Owned, paid, and earned media – the trio of media options that are available to today’s brands – have been talked about at length for a number of years, and digital marketing professionals at all levels use these terms on a near-daily basis under the assumption that they’re speaking of the same thing. Unfortunately that’s not always the case, or else one wouldn’t keep hearing that “owned media has little reach”, “paid media has poor credibility”, and “earned media is free”.
In fact, of all the myths and misconceptions surrounding the types of media presence that brands can have, the most harmful habit is probably that of thinking about earned media and free media (or free advertising) as if they were one and the same. This is one of my pet peeves, and I’ll explain why.
1. Creating Earned Media Value Is Never the First Step
“Never” is perhaps a strong word and it should be used with caution. However, the vast majority of earned media that is tracked and measured (and quite often planned for!) as part of a brand’s digital strategy is the result of – or the reaction to – something that happened before and was never free to start with. Both owned and paid media have the power to generate the “free”, earned media that marketers seek out, but does this not come at a price?
When owned media leads to earned media, this is usually due to an announcement about a product or feature launch, a promotional or sales campaign, a new key hire, a partnership, etc. – and none of these things are entirely free. At the very least, even if you don’t take into account the cost of achieving something that will be talked about, the cost of the media you earn will be no less than the amount of work your marketing and PR teams have to put in to earn it.
When paid media leads to earned media the costs are even more transparent. Each digital advertising campaign, sponsorship, etc., always has a definite cost. The volume of earned media generated through such media presence can then be easily monitored and measured with the help of new technologies. Almost never does earned media occur entirely naturally on its own. Instead, it’s usually the result of an intentional communication pushed through paid and owned channels.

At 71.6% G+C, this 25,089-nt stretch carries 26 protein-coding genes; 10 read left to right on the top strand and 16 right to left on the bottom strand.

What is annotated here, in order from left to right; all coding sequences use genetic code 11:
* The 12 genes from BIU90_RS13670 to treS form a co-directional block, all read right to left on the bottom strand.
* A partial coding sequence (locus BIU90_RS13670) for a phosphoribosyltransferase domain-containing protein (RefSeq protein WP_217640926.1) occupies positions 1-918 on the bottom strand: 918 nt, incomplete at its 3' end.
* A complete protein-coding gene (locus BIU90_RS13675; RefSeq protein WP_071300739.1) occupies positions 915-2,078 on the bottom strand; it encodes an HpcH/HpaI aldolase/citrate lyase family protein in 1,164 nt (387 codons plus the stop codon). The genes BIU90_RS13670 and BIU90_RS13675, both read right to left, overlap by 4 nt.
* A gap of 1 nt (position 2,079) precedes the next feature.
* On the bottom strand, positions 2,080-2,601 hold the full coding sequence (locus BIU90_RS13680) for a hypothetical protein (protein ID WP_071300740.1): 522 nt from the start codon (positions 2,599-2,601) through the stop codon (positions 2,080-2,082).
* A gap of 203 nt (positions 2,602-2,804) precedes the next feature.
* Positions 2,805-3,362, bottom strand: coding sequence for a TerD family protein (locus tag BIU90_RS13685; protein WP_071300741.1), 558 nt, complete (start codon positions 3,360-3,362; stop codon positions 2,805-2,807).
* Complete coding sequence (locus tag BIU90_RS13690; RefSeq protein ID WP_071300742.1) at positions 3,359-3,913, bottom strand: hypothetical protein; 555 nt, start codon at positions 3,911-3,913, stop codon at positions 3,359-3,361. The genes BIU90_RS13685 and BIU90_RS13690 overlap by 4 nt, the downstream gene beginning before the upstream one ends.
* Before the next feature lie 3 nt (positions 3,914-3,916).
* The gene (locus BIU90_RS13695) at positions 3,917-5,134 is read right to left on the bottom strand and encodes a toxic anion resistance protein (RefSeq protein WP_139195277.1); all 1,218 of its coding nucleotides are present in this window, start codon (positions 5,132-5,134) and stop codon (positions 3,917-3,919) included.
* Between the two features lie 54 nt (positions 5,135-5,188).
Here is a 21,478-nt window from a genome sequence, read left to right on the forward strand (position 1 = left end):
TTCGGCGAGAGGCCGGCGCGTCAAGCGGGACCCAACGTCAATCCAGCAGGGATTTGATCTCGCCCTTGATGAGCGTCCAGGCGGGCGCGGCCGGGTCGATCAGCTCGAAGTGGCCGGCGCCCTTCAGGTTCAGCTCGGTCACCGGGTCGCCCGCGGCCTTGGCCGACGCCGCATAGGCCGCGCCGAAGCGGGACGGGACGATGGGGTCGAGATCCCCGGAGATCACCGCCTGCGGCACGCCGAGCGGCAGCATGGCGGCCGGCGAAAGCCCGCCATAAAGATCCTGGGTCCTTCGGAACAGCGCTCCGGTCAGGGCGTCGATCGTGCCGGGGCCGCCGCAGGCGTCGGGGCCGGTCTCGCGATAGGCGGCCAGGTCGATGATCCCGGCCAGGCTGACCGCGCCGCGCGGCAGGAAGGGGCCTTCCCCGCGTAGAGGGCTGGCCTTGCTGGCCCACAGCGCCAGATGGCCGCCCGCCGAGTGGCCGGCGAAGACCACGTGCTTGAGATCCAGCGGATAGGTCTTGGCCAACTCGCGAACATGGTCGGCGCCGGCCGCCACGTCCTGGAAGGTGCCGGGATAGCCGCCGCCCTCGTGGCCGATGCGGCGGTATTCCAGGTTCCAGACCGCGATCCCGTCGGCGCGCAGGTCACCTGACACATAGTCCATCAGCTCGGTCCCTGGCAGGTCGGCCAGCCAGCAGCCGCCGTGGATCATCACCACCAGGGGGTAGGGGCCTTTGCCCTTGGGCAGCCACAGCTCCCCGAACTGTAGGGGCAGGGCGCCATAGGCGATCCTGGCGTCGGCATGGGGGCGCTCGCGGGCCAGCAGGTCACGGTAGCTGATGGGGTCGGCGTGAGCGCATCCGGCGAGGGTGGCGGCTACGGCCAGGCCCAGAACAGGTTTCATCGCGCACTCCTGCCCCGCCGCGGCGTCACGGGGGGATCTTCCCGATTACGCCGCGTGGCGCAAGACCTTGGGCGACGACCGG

2. Earned Media Is Not Always Positive
The implicit connotation of earned media seems to be that someone has done something noteworthy and is rewarded with “free” media coverage: mentions in the news outlets, comments and conversations on online platforms, and so forth. The harsh reality is that not all earned media is always good and positive, though it’s almost always a valuable exercise in listening and communicating, honestly and openly, with a brand’s audience.
Whenever earned media takes an unwanted turn (for instance, by causing a negative review or a complaint) and even more when it leads to a disaster of epic proportions (think of all the Twitter hashtag campaigns that have gone terribly wrong) sizable resources are needed to contain the incident, respond adequately, and come up with effective damage control strategies.
The cost of negative earned media is sometimes difficult to quantify but it can ultimately include any of the following and more: manpower, costs of opportunity, loss of revenue, diminished customer base, diminished brand value, diminished brand credibility. Most of these negative outcomes would then require further spending in order to be improved.
3. Earned Media Is High (and Sometimes Costly) Maintenance
Earned media, in volumes that are actually meaningful to a brand, is almost never generated following a “put the message out and they will talk about us” approach.
Brands small and large are spending on dedicated staff and media monitoring solutions like never before, particularly because earned media, in both its positive and negative form, requires quick engagement, response, and resolution times. Some brands handle such communications in-house, other hire external consultants or agencies, others yet choose to ignore them. All of these approaches, even the latter, have an intrinsic cost.
What is your experience, does generating earned media value incur costs for you? Do you plan for an earned media dimension in all your digital campaigns or is it just a well-deserved bonus? Comments are welcome on LinkedIn.